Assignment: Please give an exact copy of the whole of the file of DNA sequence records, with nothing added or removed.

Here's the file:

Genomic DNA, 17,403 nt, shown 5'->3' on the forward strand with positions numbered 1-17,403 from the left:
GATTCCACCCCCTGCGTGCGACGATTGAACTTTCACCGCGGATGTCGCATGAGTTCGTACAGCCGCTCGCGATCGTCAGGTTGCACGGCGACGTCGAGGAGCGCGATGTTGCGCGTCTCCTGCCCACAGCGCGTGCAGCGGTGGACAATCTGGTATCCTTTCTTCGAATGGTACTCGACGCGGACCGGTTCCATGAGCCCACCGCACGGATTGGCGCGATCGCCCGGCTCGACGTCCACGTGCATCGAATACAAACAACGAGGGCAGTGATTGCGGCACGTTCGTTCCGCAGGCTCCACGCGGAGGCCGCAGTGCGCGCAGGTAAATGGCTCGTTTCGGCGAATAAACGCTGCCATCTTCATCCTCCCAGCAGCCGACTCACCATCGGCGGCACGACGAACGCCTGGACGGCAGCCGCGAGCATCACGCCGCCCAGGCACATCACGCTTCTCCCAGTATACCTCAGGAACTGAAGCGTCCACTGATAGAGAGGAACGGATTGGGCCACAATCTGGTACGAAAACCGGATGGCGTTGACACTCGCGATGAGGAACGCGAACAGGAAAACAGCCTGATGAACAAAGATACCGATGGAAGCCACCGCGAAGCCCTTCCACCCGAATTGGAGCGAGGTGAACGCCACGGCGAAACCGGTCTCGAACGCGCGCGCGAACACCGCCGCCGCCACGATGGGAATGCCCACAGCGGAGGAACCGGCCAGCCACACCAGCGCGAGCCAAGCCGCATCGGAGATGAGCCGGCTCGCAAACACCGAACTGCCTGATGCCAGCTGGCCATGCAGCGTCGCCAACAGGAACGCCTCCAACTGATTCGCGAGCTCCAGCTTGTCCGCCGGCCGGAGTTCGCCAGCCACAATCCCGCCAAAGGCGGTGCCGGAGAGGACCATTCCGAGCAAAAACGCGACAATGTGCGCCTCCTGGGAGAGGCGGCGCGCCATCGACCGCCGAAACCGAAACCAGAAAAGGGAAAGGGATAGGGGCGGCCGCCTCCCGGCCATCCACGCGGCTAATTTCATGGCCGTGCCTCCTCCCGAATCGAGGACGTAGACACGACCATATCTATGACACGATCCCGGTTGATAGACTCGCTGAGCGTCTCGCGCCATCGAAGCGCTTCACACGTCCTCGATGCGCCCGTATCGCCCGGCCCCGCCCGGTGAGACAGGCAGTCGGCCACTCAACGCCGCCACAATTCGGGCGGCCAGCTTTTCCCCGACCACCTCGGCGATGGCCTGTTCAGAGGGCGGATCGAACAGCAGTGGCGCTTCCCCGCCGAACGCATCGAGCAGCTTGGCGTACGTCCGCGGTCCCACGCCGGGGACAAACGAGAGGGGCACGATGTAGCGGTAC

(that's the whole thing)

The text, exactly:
Genomic DNA, 17,403 nt, shown 5'->3' on the forward strand with positions numbered 1-17,403 from the left:
GATTCCACCCCCTGCGTGCGACGATTGAACTTTCACCGCGGATGTCGCATGAGTTCGTACAGCCGCTCGCGATCGTCAGGTTGCACGGCGACGTCGAGGAGCGCGATGTTGCGCGTCTCCTGCCCACAGCGCGTGCAGCGGTGGACAATCTGGTATCCTTTCTTCGAATGGTACTCGACGCGGACCGGTTCCATGAGCCCACCGCACGGATTGGCGCGATCGCCCGGCTCGACGTCCACGTGCATCGAATACAAACAACGAGGGCAGTGATTGCGGCACGTTCGTTCCGCAGGCTCCACGCGGAGGCCGCAGTGCGCGCAGGTAAATGGCTCGTTTCGGCGAATAAACGCTGCCATCTTCATCCTCCCAGCAGCCGACTCACCATCGGCGGCACGACGAACGCCTGGACGGCAGCCGCGAGCATCACGCCGCCCAGGCACATCACGCTTCTCCCAGTATACCTCAGGAACTGAAGCGTCCACTGATAGAGAGGAACGGATTGGGCCACAATCTGGTACGAAAACCGGATGGCGTTGACACTCGCGATGAGGAACGCGAACAGGAAAACAGCCTGATGAACAAAGATACCGATGGAAGCCACCGCGAAGCCCTTCCACCCGAATTGGAGCGAGGTGAACGCCACGGCGAAACCGGTCTCGAACGCGCGCGCGAACACCGCCGCCGCCACGATGGGAATGCCCACAGCGGAGGAACCGGCCAGCCACACCAGCGCGAGCCAAGCCGCATCGGAGATGAGCCGGCTCGCAAACACCGAACTGCCTGATGCCAGCTGGCCATGCAGCGTCGCCAACAGGAACGCCTCCAACTGATTCGCGAGCTCCAGCTTGTCCGCCGGCCGGAGTTCGCCAGCCACAATCCCGCCAAAGGCGGTGCCGGAGAGGACCATTCCGAGCAAAAACGCGACAATGTGCGCCTCCTGGGAGAGGCGGCGCGCCATCGACCGCCGAAACCGAAACCAGAAAAGGGAAAGGGATAGGGGCGGCCGCCTCCCGGCCATCCACGCGGCTAATTTCATGGCCGTGCCTCCTCCCGAATCGAGGACGTAGACACGACCATATCTATGACACGATCCCGGTTGATAGACTCGCTGAGCGTCTCGCGCCATCGAAGCGCTTCACACGTCCTCGATGCGCCCGTATCGCCCGGCCCCGCCCGGTGAGACAGGCAGTCGGCCACTCAACGCCGCCACAATTCGGGCGGCCAGCTTTTCCCCGACCACCTCGGCGATGGCCTGTTCAGAGGGCGGATCGAACAGCAGTGGCGCTTCCCCGCCGAACGCATCGAGCAGCTTGGCGTACGTCCGCGGTCCCACGCCGGGGACAAACGAGAGGGGCACGATGTAGCGGTAC